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Written on 19th February 2024 by Richard Money-Kyrle

A report by leading UK think tank, the Institute for Public Policy Research (IPPR), has called on NHS and healthcare policy makers to take action to prevent avoidable injury and death from cardiovascular disease (CVD). The report, Broken Hearted - A Spotlight Paper On Cardiovascular Disease, highlights concerns about downward trends in cardiovascular (heart and circulatory) health.

Towards the end of last century, progress in cardiovascular healthcare led to significant improvements in the UK population’s health, with associated economic benefits for individuals and the UK as a whole. Recent data shows that progress on cardiovascular healthcare has stalled and appears to be reversing.

IPPR’s concerns are reflected in the British Heart Foundation’s recent analysis of data from 2024 which shows that waiting times for all types of cardiac treatment continue to put patients’ lives and health at risk. Earlier this month, BHF reported that average ambulance response times for category 2 calls, which include suspected heart attacks and strokes, were more than double the official 18-minute target, and the number of patients waiting over a year for time-critical heart tests and treatments was 10,726, compared with just 28 patients waiting this long in February 2020. In January 2024 BHF reported that the number of people dying before the age of 75 in England from heart and circulatory diseases has risen to the highest level in over a decade.  The charity pointed out that the longer people wait for cardiovascular treatment, the higher their risk of becoming disabled from heart failure or dying prematurely. They warned that extreme delays to ambulances responding to life-threatening emergencies and long waits for time-sensitive heart care should not become normalised.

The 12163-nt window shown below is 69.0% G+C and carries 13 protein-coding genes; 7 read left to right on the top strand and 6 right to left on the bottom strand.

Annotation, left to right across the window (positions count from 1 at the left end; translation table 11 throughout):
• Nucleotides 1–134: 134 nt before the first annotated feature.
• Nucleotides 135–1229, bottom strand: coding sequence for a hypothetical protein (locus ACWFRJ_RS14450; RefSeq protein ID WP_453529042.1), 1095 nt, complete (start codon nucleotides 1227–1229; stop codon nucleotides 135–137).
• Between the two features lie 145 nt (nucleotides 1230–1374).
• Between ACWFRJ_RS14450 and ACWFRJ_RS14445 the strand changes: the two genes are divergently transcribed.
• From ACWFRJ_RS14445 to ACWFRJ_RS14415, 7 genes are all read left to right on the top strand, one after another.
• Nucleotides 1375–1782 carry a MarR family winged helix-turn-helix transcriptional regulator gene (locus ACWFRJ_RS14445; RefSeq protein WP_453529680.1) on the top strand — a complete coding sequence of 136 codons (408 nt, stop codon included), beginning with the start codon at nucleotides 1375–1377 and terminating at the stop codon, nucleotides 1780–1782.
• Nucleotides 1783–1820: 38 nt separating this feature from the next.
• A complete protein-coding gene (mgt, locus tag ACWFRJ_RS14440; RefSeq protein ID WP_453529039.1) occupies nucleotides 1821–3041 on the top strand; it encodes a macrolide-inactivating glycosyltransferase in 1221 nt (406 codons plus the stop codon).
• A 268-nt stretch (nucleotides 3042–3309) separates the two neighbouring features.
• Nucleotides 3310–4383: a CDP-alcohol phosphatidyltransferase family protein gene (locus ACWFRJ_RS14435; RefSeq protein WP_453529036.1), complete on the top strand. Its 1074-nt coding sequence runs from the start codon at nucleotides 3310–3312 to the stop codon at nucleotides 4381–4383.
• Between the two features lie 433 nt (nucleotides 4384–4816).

IPPR says that the UK could do far better on CVD prevention and outcomes, but will not do better if people cannot access timely, effective care.

The current decline in cardiovascular health and CVD mortality and disability is particularly disappointing given that with correct and timely care around 80% of cardiovascular disease is preventable.

What is cardiovascular disease?